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Mark Hoffman

(b Hanau, June 20, 1839; d Hanau, Jan 13, 1900). German acoustician, son of Georg Appunn. At the Leipzig Conservatory he continued the acoustical experiments of his father, especially the determination of vibration ratios of very high tones by optical means, and constructed fine acoustic apparatus. He devised a new shape for the glockenspiel, with right-angled metal rods in a circular arrangement and a metal half-sphere above as a resonator....

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(b Hanau, Sept 1, 1816; d Hanau, Jan 14, 1888). German musical theorist and acoustician. He studied theory with Anton André and Schnyder von Wartensee, the piano with Suppus and Alois Schmitt, the organ with Rinck and the cello with Mangold. He became a well-rounded musician who could play almost every instrument. Until ...

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Murray Campbell

(b Portland, OR, April 29, 1911; d Los Angeles, Oct 28, 1988). American acoustician. After studying at Reed College, Portland (BA 1932), he undertook postgraduate study at the University of California in Berkeley (MA 1936, PhD 1940). His early research work was in nuclear physics, working under the supervision of Ernest Lawrence in the Radiation Laboratory at Berkeley. In ...

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Jon Newsom

(b Chambersburg, PA, March 31, 1897; d Homestead, PA, Jan 4, 1970). American acoustician, musicologist and composer. He taught himself the piano and the organ and studied at Dickinson College, Pennsylvania (1914–18); after graduating he worked as organist and mathematics teacher at the Haverford School in Pennsylvania (...

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R.W.B. Stephens and Clive Greated

(b Budapest, June 3, 1899; d Cambridge, MA, June 13, 1972). Hungarian acoustician. He studied at the universities of Berne and Budapest, where he took the PhD (1923). He taught at the University of Budapest until 1947, and was engaged in research with the Hungarian telephone service concerning the mechanical behaviour of the ear, work which led to a revision of the theory of hearing. He later worked on physiological acoustics at Harvard University, and is the only acoustician to have obtained a Nobel Prize. Békésy studied the acoustics of the ear, sometimes by direct microscopic observation through tiny holes bored into the bony wall of the cochlea. He made fundamental discoveries about the operation of the inner ear and the way in which it responds to complex sounds; these discoveries are described with great lucidity in his book ...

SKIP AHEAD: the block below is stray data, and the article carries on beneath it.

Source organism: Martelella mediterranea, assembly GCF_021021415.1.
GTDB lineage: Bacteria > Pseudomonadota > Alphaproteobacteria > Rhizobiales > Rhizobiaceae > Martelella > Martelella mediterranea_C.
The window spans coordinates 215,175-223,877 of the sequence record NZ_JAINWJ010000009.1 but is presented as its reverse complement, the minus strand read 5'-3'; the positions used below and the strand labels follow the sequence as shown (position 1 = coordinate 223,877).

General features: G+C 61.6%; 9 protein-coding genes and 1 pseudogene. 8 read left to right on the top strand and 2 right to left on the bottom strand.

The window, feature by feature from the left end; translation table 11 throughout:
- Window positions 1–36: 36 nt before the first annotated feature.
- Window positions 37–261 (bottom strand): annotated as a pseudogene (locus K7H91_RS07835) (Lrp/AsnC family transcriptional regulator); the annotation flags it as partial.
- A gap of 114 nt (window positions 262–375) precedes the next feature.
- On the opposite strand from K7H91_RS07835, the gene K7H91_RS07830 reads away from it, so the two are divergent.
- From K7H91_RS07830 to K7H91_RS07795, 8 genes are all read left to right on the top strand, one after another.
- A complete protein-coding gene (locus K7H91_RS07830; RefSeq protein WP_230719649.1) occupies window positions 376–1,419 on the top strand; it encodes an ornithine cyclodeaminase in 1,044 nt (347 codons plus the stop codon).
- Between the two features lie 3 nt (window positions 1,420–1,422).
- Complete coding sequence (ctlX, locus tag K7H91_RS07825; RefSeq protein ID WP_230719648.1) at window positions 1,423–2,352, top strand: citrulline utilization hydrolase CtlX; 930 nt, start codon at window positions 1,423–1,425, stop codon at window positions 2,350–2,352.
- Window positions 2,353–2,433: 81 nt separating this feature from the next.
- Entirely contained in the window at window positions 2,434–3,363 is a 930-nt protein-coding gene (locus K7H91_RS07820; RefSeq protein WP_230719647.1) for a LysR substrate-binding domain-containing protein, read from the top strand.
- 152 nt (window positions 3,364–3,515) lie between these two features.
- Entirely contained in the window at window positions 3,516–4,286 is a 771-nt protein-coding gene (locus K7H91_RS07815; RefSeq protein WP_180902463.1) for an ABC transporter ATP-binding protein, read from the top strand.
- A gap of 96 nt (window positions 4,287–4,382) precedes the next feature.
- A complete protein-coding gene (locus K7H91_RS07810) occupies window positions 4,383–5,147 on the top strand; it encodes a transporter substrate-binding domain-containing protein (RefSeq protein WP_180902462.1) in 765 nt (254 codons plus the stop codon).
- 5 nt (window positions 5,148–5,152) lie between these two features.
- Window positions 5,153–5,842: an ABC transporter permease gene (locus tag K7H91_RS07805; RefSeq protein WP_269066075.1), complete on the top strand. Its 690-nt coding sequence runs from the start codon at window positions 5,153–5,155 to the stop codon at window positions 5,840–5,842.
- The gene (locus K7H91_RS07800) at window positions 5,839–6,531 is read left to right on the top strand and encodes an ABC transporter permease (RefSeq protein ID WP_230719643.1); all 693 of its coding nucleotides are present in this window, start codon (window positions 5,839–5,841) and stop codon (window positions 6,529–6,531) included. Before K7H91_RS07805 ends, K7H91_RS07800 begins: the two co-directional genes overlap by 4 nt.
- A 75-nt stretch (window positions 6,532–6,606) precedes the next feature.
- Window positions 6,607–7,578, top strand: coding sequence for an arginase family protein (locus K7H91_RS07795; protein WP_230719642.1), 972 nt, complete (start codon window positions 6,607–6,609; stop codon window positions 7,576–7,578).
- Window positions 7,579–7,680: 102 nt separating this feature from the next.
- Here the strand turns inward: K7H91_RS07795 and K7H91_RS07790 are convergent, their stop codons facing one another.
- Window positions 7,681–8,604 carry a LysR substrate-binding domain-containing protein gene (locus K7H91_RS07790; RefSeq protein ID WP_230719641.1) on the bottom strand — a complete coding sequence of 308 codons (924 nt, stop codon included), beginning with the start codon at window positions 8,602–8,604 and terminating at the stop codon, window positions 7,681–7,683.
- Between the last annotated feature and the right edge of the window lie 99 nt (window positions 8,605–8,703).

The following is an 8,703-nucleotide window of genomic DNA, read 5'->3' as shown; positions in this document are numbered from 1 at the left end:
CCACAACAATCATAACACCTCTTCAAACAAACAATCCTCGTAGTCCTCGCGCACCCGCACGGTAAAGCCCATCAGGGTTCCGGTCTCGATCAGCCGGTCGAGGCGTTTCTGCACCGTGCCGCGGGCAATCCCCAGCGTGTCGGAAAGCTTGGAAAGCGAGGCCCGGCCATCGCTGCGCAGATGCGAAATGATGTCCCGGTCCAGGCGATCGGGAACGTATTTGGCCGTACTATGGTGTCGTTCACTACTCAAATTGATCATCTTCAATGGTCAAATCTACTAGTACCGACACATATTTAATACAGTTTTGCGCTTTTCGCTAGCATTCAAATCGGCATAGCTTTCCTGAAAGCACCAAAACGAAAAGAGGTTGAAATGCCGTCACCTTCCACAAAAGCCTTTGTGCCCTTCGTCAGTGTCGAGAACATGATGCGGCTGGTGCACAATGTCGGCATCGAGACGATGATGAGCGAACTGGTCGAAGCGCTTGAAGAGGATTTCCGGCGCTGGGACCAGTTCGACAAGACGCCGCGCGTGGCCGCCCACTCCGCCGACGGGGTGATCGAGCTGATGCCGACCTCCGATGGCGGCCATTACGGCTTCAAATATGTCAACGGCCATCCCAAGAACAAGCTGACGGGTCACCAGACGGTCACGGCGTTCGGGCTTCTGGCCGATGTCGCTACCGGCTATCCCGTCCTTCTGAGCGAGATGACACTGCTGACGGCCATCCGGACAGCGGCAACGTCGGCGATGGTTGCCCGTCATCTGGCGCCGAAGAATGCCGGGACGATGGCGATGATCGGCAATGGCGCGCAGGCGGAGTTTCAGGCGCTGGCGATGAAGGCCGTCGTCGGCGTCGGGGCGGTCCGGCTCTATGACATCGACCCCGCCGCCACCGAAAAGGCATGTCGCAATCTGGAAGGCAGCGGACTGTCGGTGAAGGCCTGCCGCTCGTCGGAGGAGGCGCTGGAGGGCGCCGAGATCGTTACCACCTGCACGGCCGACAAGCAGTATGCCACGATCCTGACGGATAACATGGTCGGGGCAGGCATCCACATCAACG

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Murray Campbell

(b Chicago, Jan 2, 1925; d Cleveland, Aug 4, 1987). American acoustician. His parents being missionaries, he spent much of his childhood in Lahore. After returning to the USA to study at Washington University, St Louis (AB 1948, PhD 1952), Benade was appointed in ...

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Murray Campbell

(b Solon, IA, Sept 15, 1914). American acoustician. He gained his BS after studying at Cornell College, Iowa, and subsequently gained his doctorate under the supervision of F.V. Hunt. During the Second World War Beranek worked in the Cruft Acoustics Laboratory at Harvard University and later at the MIT. In ...

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Malcolm Turner

(b Bautzen, June 18, 1870; d Bautzen, Jan 4, 1941). German acoustician. After studying at the Dresden Conservatory he became Stadtkantor at Bautzen from 1898 to 1914 (from 1908 with the title of director of church music), where he organized music festivals in ...

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E.D. Mackerness

(b London, July 13, 1846; d London, Dec 29, 1936). English acoustician. He was principally noted for his design and manufacture of wind instruments. He had a long career with the firm of Boosey & Hawkes and when Boosey’s took over the business of Henry Distin in ...

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Murray Campbell

(b Paris, Nov 16, 1866; d Toulouse, Nov 15, 1953). French physicist and acoustician. He studied physics at the Sorbonne (1883) and at the Ecole Normale Supérieure (1885–8). After teaching at the Collège de France and the Lycée at Agen, in ...

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Murray Campbell

(b London, August 26, 1933). English physicist and acoustician. He obtained a BSc in physics from Imperial College, London, later gaining the doctorate there with research into high-amplitude stress waves. After holding a research fellowship at the electronic music laboratory of the Canadian National Research Council in Ottawa, he worked for five years in the acoustics section of the UK National Physical Laboratory, where he carried out research on the psycho-acoustic perception of short duration and very low frequency sounds. In ...

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C. Truesdell and Clive Greated